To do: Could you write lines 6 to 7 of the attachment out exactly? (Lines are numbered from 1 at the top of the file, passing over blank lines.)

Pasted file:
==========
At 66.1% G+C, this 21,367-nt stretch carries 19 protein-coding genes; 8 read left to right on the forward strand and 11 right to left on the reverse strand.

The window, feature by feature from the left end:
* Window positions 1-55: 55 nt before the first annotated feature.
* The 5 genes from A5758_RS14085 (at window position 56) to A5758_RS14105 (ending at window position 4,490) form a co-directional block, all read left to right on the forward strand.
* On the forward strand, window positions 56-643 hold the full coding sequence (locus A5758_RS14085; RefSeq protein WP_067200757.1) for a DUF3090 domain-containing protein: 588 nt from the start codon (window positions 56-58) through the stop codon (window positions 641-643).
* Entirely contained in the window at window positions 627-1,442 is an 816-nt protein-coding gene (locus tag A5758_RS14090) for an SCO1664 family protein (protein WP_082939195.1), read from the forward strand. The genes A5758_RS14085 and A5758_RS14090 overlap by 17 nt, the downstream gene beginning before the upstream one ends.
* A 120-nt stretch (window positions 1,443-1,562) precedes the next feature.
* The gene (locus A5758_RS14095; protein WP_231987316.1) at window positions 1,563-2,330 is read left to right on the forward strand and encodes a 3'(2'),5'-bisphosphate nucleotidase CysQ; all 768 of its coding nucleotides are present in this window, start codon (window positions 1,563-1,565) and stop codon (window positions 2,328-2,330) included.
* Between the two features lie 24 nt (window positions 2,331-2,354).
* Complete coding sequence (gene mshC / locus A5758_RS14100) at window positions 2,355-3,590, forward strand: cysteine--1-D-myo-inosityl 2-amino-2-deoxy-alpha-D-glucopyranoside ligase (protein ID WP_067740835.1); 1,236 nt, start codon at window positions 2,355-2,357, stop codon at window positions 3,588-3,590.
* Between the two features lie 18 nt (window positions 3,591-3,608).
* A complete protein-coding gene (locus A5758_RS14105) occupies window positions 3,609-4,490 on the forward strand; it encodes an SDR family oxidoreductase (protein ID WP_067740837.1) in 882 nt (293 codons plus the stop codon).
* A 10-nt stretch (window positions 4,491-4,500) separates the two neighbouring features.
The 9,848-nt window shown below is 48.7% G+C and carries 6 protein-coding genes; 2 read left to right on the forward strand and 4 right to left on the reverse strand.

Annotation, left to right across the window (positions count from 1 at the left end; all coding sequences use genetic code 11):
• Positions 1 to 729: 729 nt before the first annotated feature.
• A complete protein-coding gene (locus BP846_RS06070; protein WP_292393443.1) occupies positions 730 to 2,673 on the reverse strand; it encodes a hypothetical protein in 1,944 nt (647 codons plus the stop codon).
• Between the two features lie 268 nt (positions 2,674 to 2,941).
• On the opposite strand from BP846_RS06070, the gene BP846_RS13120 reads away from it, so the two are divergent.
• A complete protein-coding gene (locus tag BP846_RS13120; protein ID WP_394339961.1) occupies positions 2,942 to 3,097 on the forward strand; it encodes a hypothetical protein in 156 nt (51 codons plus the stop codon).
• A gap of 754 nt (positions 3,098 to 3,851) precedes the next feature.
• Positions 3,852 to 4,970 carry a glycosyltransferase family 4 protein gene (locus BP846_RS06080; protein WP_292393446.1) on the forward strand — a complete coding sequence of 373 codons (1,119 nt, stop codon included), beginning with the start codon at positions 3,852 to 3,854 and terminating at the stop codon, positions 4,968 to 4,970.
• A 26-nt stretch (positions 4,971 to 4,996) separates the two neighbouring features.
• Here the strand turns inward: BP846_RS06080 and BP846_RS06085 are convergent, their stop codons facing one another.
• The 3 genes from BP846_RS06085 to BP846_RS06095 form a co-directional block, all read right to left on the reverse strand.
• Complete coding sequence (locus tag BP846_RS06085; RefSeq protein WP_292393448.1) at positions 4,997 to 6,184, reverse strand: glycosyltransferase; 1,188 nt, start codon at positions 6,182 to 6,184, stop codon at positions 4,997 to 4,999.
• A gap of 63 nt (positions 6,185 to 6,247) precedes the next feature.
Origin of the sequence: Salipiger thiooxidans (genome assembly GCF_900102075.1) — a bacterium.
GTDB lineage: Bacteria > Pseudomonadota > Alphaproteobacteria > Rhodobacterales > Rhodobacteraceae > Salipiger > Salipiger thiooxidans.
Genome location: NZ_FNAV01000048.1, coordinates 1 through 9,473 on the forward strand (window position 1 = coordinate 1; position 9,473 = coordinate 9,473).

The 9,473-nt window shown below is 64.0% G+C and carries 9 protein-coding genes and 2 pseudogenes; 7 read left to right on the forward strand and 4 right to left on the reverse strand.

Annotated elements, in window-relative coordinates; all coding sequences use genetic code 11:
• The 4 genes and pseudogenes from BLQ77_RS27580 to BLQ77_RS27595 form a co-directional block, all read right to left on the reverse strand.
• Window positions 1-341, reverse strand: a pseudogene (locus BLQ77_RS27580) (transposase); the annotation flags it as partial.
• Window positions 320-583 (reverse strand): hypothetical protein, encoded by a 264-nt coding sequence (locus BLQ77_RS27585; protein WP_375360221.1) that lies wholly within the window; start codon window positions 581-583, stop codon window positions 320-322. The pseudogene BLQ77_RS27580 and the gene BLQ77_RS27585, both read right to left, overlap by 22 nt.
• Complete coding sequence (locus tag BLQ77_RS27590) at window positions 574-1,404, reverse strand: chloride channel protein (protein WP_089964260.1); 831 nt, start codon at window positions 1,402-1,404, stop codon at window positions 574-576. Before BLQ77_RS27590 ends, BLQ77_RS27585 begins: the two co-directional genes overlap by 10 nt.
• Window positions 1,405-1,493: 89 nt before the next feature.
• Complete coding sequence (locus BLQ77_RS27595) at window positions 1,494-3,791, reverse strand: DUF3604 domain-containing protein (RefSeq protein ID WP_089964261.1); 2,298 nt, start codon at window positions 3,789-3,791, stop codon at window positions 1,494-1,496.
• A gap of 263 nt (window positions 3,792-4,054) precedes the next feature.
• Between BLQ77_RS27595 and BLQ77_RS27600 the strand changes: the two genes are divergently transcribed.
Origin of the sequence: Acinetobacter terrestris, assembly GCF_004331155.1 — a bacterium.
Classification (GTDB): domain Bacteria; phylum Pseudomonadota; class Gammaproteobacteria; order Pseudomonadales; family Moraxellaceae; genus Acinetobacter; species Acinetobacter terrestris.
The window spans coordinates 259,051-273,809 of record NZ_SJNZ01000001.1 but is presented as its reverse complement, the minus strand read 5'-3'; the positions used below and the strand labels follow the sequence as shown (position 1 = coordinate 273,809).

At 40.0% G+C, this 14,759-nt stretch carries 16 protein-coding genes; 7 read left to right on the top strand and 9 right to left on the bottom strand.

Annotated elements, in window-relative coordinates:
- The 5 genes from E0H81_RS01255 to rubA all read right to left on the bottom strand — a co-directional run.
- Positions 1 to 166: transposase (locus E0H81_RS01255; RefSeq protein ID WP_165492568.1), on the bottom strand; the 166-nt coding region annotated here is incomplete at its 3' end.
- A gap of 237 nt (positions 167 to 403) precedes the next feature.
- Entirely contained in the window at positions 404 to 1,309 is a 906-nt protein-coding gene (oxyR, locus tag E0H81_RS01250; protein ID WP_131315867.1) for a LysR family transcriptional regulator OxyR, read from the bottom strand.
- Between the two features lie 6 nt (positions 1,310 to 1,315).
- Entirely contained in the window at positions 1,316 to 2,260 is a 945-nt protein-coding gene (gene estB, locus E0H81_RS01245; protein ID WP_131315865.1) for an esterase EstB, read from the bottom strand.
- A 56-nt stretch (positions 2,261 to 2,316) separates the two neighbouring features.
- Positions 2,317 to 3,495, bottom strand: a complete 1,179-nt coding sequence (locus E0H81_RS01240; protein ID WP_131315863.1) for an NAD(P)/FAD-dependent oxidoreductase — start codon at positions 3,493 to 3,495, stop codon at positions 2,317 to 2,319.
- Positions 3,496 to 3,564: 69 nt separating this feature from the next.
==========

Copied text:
* Entirely contained in the window at window positions 627-1,442 is an 816-nt protein-coding gene (locus tag A5758_RS14090) for an SCO1664 family protein (protein WP_082939195.1), read from the forward strand. The genes A5758_RS14085 and A5758_RS14090 overlap by 17 nt, the downstream gene beginning before the upstream one ends.
* A 120-nt stretch (window positions 1,443-1,562) precedes the next feature.